‘Just get on with it rather than thinking about seagulls’ - councillor’s river crossing jibe
PUBLISHED: 11:37 09 March 2019 | UPDATED: 11:37 09 March 2019
A councillor has said he is sick of discussing the long-awaited third river crossing for Great Yarmouth and says the council should “just get on with it, rather than thinking about seagulls”.
With the final touches being put to the project’s final application, members of the county council’s environment, development and transport committee were updated on the progress of the bid.
They were told the next phase would be to finalise the environmental aspects of the case, before formally submitting the bid to the planning inspectorate by the end of spring.
However, Bev Spratt, Conservative county councillor for West Depwade, said he was keen for the application to be dealt with quicker.
He said: “Everybody seems to be happy with where we are, but I am not. Great Yarmouth is one of the biggest growth areas in Norfolk and we have been talking about building this bridge for the best part of 28 years.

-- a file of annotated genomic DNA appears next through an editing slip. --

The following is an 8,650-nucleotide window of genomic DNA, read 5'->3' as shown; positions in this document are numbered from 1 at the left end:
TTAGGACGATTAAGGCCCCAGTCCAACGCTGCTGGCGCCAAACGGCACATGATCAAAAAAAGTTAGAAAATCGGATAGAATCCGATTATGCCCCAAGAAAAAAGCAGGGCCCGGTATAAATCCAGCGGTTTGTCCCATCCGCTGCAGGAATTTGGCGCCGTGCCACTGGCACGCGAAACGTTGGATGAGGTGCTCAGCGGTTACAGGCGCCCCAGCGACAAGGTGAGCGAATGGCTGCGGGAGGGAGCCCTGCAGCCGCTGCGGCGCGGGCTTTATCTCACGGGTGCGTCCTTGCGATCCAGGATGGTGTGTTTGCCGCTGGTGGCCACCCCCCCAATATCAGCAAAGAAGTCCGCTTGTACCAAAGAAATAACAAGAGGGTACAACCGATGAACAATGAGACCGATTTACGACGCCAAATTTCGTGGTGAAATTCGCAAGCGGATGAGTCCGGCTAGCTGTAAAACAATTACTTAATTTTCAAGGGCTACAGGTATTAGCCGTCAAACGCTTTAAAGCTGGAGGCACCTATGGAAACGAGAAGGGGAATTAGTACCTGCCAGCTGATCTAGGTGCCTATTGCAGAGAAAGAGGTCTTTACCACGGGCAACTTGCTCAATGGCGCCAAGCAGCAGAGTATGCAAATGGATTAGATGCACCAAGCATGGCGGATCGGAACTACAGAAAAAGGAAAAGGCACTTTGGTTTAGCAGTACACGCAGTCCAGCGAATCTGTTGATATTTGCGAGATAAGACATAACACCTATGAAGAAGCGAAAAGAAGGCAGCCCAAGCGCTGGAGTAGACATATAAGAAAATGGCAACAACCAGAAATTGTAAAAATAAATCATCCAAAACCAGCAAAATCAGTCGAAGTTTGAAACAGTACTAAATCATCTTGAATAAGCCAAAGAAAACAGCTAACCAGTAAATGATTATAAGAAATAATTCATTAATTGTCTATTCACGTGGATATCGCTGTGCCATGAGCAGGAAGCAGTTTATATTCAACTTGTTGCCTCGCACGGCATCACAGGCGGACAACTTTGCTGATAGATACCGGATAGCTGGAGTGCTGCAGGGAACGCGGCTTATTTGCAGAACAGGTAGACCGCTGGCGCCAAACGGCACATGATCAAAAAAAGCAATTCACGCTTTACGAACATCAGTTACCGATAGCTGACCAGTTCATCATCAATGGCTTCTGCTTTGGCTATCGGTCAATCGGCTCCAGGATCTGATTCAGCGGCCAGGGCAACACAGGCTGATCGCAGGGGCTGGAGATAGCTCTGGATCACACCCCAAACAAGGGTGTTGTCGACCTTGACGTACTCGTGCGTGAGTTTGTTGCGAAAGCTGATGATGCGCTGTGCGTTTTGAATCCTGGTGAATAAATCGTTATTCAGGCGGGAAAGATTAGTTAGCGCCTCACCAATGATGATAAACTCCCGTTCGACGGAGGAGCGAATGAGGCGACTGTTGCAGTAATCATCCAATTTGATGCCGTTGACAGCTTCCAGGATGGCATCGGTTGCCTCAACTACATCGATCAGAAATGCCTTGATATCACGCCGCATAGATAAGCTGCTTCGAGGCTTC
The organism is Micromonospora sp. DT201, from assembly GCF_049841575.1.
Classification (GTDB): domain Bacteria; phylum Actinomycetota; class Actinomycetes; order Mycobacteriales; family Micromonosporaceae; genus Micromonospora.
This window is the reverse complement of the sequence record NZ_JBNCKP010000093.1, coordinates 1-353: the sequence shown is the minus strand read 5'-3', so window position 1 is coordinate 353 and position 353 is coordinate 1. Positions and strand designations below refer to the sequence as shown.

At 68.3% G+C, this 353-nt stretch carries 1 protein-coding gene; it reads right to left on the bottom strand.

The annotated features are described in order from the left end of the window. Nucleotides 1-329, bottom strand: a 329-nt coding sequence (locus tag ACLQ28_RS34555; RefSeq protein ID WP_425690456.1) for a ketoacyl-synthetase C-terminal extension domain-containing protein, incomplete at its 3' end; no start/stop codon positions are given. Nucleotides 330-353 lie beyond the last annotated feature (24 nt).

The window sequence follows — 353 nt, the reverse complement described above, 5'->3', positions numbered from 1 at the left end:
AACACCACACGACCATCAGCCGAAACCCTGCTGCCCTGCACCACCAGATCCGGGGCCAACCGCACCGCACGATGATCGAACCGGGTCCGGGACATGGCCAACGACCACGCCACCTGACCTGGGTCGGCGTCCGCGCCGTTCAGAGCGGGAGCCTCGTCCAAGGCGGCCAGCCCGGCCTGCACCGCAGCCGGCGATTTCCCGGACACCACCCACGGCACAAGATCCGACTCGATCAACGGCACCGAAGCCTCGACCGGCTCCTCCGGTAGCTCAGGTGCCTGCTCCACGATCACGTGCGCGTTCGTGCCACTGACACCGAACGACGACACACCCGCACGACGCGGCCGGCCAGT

“Frankly, I am sick to death of talking about it. We should be getting on with it now rather than thinking about seagulls.”
However, Tom McCabe, the council’s director of community and environmental services, said the latest stage was imperative to making the case for the crossing as strong as possible.
He said: “We have to do this work as the public enquiry will look at the environmental impact of our case in great deal. This way we can get the approval we need.
“It is therefore important we do this in a methodical way and get it right first time.”
The much-anticipated bridge will create a new crossing over the River Yare from the A47 at the Harfreys Industrial Estate to South Denes Road.
If built, it is hoped the bridge will alleviate traffic woes in the town, which this week was brought to a standstill by a collision on the A47.
It is estimated to come at a cost of around £120m, though government funding of £98m was made available for the project in the Autumn Budget.
Martin Wilby, EDT committee chairman said: “This is a good example of cross party work and a project we are all supportive of.”
With the application likely to be submitted in April, it is hoped the bridge could be completed by 2023 if it is approved.